Fahad Siddiqui

July 10th, 2013

That's a very open ended question. The demand for your skillset is dependant on the industry of a startup. If it is part of finance, then sure. If it is pure technology, then improbable.

Recruiters are used by banks, law firms, accounting firms. Barely any startup I know uses recruiters. 

Get to know startups in your target area, and get networking. If they like you, you'll know soon enough.

Michael Barnathan Adaptable, efficient, and motivated

July 10th, 2013

BD is pretty valuable to a variety of startups. Look on AngelList and CrunchBase (StackOverflow too, but I don't know if they do nontechnical jobs). Recruiters are iffy; really early startups don't want to spend the extra commission that they demand.

Make sure you know what you're getting into. Startups demand long hours and the pay often isn't great. You also really need to understand startup equity, vesting, and dilution like the back of your hand or you'll probably get shafted on any equity grant you accept. Do your homework.

Juan Posada Technology executive, startup advisor and entrepreneur. Also a garage tinkerer and maker movement supporter.

July 10th, 2013

Luis, Go get your MBA And pivot towards product management or go do your oyen startup. In my experience, BD is a function that the CEO/founders carry early on, by the time a startup needs to staff up with BD the significant upside is gone (50+ employees). There are always exceptions (say your startup wants to sell into the financial services sector), but generally I would say that BD is function for corporate America, and sort of a dead end in the startup world. I'd be curious to hear what other replies you get. Care to share? Regards, Juan

Todd Ellermann Experienced I.T. Leader, CTO, and Creative Entrepreneur

July 10th, 2013

I would tend to think of your skills as really important for a startup for A) fundraising B) if my product/service was in the financial space Otherwise I would be looking to see is this a really smart guy who can fill gaps and does he have enough experience running a business to help plug holes? Finally, is this guy willing to do whatever needs to be done? (I once had a PMP project manager spending his days doing $200 sales calls to other businesses, it was really helpful to have a really smart person willing to make those calls and notice patters, figure out what worked etc...) ******************************************************************* Todd R. Ellermann VP of Engineering Founder Researcher Personal: 805-850-8044 cell ******************************************************************* Does getting an ASU MBA with existing UofA BSCE make me a SunCat? or a WildDevil? Go Cats! ...said with a Devilish grin ;)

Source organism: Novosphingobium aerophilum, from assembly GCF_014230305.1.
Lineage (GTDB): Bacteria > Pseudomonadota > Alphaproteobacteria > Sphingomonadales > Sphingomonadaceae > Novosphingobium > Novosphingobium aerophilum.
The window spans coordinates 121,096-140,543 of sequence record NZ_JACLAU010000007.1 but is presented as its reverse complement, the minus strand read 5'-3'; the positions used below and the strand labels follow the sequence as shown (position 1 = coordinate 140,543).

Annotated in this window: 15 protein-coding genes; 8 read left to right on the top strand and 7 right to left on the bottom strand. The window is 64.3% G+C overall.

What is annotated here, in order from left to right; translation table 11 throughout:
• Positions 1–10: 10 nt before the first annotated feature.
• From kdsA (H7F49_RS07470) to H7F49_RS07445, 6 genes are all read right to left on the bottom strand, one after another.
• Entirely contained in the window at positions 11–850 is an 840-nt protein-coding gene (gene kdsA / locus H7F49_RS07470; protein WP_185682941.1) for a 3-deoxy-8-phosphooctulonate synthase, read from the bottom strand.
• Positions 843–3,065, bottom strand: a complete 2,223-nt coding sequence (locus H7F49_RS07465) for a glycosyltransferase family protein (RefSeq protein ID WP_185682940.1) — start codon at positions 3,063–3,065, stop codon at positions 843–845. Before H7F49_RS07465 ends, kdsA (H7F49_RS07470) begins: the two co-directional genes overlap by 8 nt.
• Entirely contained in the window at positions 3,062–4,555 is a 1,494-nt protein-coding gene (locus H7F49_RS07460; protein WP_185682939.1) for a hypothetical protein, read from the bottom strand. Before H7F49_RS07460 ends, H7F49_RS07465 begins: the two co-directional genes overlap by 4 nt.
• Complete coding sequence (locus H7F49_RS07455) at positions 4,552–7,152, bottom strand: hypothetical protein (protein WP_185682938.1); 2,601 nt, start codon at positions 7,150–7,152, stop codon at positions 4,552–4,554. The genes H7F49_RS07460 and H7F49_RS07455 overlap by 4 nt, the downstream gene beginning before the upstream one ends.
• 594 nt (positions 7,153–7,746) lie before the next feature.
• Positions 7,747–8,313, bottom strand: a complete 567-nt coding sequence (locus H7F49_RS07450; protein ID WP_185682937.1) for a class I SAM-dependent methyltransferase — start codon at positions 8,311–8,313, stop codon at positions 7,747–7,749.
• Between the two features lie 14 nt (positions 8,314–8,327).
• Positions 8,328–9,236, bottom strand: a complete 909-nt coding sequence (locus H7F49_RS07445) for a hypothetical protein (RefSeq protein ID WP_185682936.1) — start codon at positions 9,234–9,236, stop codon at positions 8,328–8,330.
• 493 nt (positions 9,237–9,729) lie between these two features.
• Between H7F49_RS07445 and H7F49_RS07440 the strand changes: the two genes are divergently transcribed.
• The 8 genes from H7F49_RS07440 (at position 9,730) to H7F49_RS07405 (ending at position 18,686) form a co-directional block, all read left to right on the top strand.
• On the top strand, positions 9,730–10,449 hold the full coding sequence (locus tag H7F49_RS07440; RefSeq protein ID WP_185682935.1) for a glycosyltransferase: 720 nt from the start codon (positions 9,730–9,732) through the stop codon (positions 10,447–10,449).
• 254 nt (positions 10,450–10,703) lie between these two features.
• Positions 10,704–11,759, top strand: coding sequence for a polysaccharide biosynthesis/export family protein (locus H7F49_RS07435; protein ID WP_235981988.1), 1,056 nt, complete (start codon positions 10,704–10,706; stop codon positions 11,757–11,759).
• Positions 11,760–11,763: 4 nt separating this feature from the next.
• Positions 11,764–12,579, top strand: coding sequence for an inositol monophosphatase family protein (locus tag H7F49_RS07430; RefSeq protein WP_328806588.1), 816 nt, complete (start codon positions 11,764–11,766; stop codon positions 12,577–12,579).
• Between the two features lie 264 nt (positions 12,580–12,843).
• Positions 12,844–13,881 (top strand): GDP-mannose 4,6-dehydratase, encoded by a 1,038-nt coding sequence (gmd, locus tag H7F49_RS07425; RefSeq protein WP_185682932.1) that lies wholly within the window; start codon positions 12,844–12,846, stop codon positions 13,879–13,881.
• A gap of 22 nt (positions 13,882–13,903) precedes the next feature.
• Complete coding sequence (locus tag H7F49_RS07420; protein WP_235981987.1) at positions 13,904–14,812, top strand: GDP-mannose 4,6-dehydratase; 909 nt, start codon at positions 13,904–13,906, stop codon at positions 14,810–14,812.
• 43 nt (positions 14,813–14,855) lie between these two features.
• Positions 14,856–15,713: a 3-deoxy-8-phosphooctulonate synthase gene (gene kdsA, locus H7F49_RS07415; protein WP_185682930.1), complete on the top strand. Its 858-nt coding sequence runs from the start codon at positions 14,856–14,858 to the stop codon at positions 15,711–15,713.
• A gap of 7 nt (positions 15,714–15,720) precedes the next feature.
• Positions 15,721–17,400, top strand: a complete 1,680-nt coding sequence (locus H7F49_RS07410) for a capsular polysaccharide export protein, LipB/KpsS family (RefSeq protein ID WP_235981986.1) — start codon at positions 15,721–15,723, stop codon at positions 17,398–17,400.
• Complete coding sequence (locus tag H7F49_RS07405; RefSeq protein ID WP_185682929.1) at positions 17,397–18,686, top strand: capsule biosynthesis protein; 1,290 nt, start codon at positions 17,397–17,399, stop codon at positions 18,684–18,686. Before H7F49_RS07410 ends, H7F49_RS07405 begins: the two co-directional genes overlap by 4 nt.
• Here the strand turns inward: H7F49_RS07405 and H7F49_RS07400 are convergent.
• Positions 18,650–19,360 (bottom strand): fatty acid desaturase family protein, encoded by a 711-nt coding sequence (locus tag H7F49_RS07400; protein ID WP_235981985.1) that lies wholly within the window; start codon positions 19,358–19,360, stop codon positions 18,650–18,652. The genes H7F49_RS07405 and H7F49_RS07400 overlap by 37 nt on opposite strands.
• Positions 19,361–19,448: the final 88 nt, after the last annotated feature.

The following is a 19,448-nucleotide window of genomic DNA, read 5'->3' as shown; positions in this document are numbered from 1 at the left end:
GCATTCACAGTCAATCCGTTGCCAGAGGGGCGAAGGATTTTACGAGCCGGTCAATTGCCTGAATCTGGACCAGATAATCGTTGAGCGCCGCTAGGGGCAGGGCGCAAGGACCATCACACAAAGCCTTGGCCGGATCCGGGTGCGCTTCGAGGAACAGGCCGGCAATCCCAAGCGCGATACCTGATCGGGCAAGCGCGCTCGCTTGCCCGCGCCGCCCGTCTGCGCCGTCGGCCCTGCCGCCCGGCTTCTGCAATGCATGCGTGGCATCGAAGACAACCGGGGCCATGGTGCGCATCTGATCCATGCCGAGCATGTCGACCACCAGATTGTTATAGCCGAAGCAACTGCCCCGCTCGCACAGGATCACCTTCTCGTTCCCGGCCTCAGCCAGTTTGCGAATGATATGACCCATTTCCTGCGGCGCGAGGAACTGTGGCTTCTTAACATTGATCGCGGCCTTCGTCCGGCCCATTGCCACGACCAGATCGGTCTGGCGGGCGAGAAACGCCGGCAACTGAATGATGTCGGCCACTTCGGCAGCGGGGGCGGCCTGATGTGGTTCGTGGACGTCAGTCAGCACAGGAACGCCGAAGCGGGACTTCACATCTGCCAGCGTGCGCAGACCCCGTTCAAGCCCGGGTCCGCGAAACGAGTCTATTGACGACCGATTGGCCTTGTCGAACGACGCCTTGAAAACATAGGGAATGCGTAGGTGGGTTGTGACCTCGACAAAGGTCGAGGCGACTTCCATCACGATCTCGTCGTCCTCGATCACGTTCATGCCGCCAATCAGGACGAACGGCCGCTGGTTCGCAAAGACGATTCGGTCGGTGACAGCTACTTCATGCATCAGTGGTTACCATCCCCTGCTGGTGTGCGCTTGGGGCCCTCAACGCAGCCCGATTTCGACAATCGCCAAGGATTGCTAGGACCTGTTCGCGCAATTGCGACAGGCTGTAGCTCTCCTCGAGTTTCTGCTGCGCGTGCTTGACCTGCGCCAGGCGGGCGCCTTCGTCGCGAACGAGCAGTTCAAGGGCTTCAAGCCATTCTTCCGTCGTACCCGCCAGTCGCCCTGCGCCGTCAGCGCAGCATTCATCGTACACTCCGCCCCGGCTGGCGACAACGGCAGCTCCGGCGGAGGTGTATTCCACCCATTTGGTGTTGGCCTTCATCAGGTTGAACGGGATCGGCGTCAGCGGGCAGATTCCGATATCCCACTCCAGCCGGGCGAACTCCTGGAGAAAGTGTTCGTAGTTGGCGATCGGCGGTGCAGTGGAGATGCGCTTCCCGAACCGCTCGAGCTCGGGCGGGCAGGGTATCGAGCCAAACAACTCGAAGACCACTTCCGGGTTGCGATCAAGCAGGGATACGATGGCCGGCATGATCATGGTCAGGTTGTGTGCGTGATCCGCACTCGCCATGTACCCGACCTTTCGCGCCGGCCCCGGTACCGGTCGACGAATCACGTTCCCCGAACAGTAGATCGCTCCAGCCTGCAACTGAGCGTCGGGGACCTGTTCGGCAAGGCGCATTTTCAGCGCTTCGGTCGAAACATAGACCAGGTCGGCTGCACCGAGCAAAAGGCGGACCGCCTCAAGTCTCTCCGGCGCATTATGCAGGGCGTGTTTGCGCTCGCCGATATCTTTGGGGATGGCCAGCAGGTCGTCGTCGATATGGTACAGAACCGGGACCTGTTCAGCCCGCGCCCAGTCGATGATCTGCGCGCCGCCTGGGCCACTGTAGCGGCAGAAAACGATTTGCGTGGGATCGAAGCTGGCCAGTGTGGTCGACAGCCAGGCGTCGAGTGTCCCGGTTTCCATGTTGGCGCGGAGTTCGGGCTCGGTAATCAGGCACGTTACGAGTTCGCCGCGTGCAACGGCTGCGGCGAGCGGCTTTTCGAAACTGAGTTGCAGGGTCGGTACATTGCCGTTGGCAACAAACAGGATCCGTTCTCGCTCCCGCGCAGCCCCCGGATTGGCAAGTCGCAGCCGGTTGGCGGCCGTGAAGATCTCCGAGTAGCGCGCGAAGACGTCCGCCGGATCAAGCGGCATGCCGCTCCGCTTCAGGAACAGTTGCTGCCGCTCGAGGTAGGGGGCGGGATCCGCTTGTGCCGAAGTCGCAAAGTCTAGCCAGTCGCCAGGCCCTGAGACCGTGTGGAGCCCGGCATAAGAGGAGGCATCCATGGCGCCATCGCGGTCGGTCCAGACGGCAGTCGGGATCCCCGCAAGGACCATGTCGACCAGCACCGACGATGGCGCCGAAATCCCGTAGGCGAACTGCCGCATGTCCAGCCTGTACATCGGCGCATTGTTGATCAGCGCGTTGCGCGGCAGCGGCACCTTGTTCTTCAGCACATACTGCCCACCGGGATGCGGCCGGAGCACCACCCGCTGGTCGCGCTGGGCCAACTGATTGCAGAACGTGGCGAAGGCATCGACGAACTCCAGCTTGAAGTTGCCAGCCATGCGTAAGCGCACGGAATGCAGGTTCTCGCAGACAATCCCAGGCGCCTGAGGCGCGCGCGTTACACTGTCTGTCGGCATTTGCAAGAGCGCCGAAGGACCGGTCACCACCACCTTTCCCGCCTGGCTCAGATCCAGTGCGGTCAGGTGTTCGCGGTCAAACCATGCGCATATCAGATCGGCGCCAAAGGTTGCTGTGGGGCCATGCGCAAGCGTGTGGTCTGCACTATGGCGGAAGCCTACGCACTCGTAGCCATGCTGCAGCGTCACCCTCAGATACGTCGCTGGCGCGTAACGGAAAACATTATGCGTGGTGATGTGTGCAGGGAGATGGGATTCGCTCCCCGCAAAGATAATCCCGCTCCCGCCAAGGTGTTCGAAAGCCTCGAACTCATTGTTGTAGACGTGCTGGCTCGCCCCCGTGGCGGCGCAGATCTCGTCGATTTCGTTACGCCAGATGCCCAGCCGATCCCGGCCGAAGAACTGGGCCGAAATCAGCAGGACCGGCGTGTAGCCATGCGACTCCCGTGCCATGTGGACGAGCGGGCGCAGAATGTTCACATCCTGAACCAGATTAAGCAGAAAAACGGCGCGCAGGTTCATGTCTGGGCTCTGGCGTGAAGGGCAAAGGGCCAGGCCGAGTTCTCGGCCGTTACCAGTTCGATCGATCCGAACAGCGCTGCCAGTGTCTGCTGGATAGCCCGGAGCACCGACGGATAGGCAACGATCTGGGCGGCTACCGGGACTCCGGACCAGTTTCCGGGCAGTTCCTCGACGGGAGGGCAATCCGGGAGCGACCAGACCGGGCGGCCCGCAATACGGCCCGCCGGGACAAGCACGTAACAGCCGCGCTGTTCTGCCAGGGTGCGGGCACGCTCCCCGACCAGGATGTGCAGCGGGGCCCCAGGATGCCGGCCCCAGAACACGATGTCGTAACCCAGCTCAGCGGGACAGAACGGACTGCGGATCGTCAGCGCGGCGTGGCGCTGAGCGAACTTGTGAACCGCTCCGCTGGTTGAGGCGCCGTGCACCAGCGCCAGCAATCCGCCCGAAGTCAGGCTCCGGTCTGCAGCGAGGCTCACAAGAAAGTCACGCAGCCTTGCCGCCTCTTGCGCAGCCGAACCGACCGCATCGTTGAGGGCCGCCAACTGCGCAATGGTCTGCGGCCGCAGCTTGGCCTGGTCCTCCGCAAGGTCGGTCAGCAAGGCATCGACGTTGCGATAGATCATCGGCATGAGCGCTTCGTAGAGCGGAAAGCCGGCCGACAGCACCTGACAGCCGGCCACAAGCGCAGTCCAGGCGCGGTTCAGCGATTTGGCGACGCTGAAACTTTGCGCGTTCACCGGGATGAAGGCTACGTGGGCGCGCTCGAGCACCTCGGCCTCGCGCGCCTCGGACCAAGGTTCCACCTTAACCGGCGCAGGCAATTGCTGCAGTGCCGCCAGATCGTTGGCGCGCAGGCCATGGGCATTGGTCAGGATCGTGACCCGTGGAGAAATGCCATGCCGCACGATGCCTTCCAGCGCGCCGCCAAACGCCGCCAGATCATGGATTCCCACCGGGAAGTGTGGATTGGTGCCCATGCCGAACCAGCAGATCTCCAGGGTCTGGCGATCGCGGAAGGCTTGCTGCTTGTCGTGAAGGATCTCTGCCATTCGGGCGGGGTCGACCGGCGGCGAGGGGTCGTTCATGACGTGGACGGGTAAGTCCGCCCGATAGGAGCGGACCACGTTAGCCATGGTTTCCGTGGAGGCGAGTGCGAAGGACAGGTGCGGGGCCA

Stephen Huson Leader in Internet lead generation, SEM / PPC / SEO and analytics

July 10th, 2013

Hi Luis,  I would agree with most of the earlier comments.  A few things to add:

* Network, network, network. There are lots of gatherings of people that are in the startup world...look for them in your area. Coffees, beers after work, etc. You'll learn a lot and might find the opportunity you want there.
* BD skills are transferable to other functions...sales (inside sales is more likely in startup, since the founders are likely to be doing any needed outside sales...depending on stage of the business), marketing, customer support...all could be up your alley.  Keep you options open and be flexible if you really want to try out the startup experience.

Good luck!

Kovey Kovalan Entrepreneur and Consultant

July 10th, 2013